Now that Kentucky has nearly eliminated a backlog of untested rape kits, focus is shifting toward expanding the state’s DNA data base.
More than 400 DNA profiles have been entered into a national database and more than 170 have been linked to convicted felons.
Gretchen Hunt heads the Office of Victims Advocacy in the Kentucky Attorney General’s Office.
She thinks the state would have better success in prosecuting the cases if law enforcement took DNA samples from suspects at the time of their arrest.
Hunts says the state currently only collects DNA from convicted felons.
“So what happens is, you might have someone charged with a burglary again and again, and that charge gets amended down to a misdemeanor. We know that burglary is related to sexual assault, that it’s a strong predictor. And if we’re not collecting that DNA in felony arrests we’re missing a lot of the offenders.”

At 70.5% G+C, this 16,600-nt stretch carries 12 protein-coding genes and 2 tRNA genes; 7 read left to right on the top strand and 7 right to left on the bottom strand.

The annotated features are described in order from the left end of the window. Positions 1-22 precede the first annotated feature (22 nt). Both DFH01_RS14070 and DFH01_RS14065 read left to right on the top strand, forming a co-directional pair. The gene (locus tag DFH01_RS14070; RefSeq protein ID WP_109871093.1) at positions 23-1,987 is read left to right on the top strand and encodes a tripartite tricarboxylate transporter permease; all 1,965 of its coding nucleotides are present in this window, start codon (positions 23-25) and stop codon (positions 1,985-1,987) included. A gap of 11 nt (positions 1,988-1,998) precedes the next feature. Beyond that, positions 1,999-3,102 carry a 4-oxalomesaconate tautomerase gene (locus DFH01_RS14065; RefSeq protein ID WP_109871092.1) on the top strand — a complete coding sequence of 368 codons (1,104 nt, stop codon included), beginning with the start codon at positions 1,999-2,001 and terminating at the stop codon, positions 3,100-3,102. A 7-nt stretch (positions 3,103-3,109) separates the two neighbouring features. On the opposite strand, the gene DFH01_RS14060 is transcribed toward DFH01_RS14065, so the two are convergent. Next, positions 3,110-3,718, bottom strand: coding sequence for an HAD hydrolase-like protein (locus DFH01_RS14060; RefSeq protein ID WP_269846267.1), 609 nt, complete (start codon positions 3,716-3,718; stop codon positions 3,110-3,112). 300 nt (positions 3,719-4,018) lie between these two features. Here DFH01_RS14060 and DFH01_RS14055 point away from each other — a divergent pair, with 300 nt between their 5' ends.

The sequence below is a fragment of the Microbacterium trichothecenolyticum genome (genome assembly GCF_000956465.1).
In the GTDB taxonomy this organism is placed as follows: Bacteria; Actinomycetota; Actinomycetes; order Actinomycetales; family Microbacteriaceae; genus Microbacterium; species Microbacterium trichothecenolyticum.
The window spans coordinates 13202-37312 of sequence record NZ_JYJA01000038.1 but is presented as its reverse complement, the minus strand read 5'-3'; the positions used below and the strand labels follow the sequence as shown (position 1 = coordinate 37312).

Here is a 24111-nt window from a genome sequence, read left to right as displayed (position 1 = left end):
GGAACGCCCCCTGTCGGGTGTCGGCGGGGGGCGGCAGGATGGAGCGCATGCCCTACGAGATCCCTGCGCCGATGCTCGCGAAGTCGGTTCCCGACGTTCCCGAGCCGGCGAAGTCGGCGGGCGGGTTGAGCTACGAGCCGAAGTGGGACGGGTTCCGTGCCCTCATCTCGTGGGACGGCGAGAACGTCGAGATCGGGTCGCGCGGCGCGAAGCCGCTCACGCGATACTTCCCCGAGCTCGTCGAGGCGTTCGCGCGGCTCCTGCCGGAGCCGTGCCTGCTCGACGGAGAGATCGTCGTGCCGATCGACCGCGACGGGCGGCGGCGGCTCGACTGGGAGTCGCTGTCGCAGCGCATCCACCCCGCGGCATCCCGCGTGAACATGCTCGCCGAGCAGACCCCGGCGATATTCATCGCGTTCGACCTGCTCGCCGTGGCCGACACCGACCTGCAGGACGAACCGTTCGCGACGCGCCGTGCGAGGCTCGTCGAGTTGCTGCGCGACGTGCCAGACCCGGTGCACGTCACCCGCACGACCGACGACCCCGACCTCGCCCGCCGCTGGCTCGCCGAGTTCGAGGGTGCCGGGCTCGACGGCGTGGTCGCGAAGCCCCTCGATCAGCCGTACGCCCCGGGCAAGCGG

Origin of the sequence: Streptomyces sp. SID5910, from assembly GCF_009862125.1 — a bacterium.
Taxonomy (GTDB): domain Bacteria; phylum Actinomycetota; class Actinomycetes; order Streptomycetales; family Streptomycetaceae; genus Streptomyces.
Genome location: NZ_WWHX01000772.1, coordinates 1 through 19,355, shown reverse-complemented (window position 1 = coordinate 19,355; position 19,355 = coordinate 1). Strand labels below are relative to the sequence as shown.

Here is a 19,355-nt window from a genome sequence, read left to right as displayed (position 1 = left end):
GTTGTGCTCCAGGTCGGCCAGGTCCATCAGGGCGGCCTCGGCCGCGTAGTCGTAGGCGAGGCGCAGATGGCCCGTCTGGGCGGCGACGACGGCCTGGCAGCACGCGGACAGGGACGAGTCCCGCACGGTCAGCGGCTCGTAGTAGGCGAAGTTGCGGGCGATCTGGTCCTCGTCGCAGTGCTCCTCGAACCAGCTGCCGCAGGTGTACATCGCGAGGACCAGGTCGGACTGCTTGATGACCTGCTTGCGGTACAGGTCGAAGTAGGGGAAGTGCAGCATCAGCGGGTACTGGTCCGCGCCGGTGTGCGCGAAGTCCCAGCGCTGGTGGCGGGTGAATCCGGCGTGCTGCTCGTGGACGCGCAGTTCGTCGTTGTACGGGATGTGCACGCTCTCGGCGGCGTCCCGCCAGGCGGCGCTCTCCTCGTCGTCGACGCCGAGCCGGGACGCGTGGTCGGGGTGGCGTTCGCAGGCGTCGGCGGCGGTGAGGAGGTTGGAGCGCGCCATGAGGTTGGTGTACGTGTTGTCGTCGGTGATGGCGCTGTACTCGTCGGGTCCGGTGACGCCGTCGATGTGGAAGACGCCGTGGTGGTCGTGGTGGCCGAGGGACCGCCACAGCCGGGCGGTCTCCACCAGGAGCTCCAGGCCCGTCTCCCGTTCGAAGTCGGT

“There’s a lot of research and evidence showing that if we had that ability to basically do a swab of an individual, the same way we do a fingerprint check upon arrest, they would match other cases, and we would solve many of these rapes and homicides and violent crimes early in the process,” she said.
Hunt says she’d like to see the General Assembly expand DNA testing in 2018.
According to a national group that advocates for DNA testing laws, 30 states have adopted laws that require DNA samples from felony suspects.
Such measures have been introduced in previous legislative sessions in Kentucky, but so far those efforts have been unsuccessful.